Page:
OMMH priorities (6) including health disparities. There is a small staff with a representative from each community. The model is to move into communities for collaborative partnerships, education and training.
Minnesota has ranked number one in health 11 times since national rankings began in 1990.
Minnesota has never ranked lower than second. -- United Health Foundation, America’s Health Rankings
But when you peel back the prism on each population of color, disparities exist. Poverty is a big factor in health disparities, and is getting worse.
Public/private funders addressing disparities through research and program development (the National Health Plan Collaborative).
National interest in primary/direct data collection (from patients/members) to measure disparities vs. “geocoding” or indirect methods.
Minnesota clinics and plans are working together in key areas to improve cultural competency, language access and measuring disparities.
The National Association of State Offices of Minority Health is looking at what can we do together to bring focus on this issue, and engage in regional conversations to create blueprint to address health disparities.
It is imperative to engage all communities to develop the infrastructure.
Looking at the MPI statistics for Minnesota, some surprised me. A couple of examples: the foreign-born population changed by 30% between 2000 and 2006; and from 1990-2000, it increased by 130%.
Q – Were undocumented immigrants discussed in the Health Care Transformation Task Force? Did the task force address the barriers to care that the professor is talking about or enabling services?
A - No, there was not much focus on immigrants in either the Task Force or the Commission.
Q - We can help immigrants navigate the system but at a policy level, how can we avoid penalizing doctors for spending more than 15-20 minutes per patient?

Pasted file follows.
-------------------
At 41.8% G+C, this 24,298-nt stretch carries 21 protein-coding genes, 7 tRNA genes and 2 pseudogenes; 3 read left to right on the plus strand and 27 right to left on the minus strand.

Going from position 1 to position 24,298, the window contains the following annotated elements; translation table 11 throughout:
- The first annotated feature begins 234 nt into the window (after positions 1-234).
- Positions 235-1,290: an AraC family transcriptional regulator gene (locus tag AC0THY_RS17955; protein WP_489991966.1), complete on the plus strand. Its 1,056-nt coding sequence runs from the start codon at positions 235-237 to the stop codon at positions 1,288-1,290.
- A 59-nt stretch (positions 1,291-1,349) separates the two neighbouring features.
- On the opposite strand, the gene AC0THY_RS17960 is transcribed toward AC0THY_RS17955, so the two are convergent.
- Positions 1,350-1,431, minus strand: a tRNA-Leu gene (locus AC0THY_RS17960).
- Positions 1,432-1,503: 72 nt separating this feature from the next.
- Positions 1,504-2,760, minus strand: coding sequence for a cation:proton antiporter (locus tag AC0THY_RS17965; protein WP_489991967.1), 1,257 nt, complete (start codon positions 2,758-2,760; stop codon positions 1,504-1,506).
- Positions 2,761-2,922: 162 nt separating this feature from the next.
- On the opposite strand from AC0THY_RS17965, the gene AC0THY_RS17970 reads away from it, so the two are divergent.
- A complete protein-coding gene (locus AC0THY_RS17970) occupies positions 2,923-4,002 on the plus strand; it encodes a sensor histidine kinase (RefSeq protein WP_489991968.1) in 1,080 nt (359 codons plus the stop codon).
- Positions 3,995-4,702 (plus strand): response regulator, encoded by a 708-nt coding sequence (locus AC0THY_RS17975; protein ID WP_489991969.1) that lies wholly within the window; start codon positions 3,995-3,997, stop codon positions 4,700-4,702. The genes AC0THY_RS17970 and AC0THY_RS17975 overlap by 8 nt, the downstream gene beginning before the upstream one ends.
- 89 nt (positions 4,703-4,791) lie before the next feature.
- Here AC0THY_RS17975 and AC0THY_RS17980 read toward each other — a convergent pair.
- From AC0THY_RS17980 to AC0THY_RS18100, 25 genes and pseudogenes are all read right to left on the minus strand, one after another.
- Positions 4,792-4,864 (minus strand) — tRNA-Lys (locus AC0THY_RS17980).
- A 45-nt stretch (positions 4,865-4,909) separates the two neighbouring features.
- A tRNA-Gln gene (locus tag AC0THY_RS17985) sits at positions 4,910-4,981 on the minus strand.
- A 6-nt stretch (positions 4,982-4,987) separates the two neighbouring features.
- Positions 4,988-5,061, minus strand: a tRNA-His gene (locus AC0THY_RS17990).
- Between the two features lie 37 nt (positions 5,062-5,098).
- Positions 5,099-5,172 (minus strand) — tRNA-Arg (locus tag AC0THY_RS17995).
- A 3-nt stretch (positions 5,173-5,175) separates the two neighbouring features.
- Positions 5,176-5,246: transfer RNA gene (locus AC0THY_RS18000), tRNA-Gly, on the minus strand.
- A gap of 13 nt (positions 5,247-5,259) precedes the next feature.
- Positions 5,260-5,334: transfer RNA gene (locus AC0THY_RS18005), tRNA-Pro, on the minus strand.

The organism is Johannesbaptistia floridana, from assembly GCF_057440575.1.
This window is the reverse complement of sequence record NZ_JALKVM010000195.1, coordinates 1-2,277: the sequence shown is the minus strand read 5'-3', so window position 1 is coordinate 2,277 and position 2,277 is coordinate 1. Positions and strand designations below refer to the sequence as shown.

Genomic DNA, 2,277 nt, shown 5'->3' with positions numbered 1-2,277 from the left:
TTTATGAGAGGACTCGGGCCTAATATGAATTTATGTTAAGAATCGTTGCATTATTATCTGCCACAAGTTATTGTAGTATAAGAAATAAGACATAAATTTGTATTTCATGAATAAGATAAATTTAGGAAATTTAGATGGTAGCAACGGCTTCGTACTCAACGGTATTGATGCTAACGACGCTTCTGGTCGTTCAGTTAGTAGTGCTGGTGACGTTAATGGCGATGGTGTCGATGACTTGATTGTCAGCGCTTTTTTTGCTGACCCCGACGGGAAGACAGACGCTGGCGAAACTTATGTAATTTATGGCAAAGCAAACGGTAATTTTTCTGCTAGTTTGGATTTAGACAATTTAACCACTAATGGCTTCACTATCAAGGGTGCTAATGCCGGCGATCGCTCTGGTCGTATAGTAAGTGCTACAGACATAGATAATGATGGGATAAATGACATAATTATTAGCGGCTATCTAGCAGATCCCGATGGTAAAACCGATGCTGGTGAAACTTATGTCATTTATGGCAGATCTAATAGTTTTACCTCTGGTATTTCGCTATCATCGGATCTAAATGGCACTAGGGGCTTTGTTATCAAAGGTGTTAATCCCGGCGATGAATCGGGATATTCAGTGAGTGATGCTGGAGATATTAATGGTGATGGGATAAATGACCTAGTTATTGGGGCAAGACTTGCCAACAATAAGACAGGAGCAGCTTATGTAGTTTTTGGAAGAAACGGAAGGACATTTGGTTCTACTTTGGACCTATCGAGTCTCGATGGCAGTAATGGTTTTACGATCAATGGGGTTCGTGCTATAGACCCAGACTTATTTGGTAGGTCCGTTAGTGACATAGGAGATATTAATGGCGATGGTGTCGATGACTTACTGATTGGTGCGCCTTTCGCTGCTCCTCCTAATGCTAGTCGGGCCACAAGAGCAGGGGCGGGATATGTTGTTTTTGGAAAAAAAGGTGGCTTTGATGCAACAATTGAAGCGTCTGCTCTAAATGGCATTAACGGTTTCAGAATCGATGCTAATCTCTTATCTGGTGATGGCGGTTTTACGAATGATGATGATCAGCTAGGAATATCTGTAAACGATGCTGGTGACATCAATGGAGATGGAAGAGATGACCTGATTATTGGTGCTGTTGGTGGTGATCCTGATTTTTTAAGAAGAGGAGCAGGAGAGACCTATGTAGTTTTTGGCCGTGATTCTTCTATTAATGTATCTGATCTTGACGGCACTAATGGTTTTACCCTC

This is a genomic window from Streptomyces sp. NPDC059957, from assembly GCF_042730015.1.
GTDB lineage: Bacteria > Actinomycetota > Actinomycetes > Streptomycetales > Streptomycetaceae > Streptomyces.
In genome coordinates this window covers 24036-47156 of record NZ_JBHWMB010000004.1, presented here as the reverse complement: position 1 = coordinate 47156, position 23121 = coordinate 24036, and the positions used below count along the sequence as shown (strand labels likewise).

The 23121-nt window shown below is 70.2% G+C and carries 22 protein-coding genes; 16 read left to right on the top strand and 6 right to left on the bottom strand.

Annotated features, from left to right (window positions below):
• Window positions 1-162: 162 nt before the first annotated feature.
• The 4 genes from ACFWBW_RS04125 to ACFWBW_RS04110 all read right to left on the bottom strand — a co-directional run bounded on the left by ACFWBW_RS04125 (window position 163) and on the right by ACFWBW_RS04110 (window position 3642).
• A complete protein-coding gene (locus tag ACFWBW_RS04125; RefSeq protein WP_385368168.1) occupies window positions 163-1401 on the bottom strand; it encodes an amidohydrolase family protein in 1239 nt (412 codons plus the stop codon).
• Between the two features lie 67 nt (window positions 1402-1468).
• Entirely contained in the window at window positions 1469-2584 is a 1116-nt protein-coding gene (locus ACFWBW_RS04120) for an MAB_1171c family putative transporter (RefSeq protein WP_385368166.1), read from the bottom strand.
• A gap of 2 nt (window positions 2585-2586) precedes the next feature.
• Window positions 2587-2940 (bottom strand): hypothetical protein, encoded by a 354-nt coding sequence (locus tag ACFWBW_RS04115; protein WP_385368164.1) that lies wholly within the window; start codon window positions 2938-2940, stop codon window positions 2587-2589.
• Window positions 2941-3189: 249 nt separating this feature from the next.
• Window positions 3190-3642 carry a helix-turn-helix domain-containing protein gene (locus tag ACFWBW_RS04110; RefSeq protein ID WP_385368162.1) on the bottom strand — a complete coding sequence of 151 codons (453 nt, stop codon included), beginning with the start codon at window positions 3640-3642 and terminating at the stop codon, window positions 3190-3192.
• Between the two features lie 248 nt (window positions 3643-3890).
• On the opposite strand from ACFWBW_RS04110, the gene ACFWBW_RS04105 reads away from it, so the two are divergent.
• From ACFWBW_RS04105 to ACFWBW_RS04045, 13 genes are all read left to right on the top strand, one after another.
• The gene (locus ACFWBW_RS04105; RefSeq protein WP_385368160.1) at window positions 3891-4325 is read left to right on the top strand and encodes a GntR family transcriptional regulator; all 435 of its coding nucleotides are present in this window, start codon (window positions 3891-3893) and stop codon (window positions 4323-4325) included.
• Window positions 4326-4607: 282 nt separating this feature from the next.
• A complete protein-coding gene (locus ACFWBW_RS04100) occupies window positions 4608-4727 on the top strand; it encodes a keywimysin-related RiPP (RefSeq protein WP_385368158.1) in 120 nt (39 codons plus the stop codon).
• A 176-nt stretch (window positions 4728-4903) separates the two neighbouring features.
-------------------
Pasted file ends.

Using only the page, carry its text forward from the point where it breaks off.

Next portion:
A – [Regarding Minnesota’s two commissions]: The focus is on universal insurance, and the universal coverage piece is viewed as relatively straightforward. Payment reform from their perspective more difficult.
Q - How do we support the medical home concept at the community level, especially for those unused to navigating the system?
A – The report recommendations are really focused on the payment reform piece and how to support that. It doesn’t get prescriptive on how care is delivered.
Q - Is there a need for voiceless populations for best practices or minimum level practices as there is with disease x, to bring managed care in line. Where is the place for that conversation?
A - What is needed is the information from you as experts. If that is a good outcome, an efficient way to provide care. Eliminate barriers in current insurance system, allow providers to get the payment that they need to serve those populations, and then expect an outcome. Help providers at the beginning to measure outcomes better.
Q/comment – How do we close the gap? Who else is at the table when policymakers come to make decisions. For example in June at the national caucus of minority health advisory committee and with other big projects happening around the country.
Q - Is there an effort to have a common language about what we’re talking about – citizens, undocumented, legal immigrants, that are all on different tracks now. Can we create common baselines, common trajectories, common goals, common definitions of disparities.
A – For the CHC, what drives the definition is what the state will reimburse us for in public programs, with billing codes for noncitizens, etc. There is pushback from the CHC – it is not our business to figure out status. And with strained resources it is difficult to track immigrant status. The classic Office of Minority Health definitions come from reports a decade ago.
Q - Is the state working to get a better picture of populations in Minnesota by breaking out not just by African Americans but by the groups that are growing exponentially?